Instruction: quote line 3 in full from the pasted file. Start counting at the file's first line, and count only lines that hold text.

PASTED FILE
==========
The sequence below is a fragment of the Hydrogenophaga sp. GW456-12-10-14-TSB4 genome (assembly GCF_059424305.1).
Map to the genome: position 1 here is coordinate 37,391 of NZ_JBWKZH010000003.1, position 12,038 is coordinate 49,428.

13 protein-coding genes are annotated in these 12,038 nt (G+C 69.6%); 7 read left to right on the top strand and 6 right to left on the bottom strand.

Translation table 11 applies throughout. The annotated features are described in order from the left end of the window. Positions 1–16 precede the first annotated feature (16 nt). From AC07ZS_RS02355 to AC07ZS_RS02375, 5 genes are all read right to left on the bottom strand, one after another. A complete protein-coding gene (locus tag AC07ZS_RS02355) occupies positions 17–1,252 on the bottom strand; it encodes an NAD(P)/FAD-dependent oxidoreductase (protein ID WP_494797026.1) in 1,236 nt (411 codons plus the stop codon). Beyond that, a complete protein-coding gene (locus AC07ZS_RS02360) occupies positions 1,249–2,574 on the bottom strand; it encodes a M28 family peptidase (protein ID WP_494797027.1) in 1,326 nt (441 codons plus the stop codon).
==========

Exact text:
13 protein-coding genes are annotated in these 12,038 nt (G+C 69.6%); 7 read left to right on the top strand and 6 right to left on the bottom strand.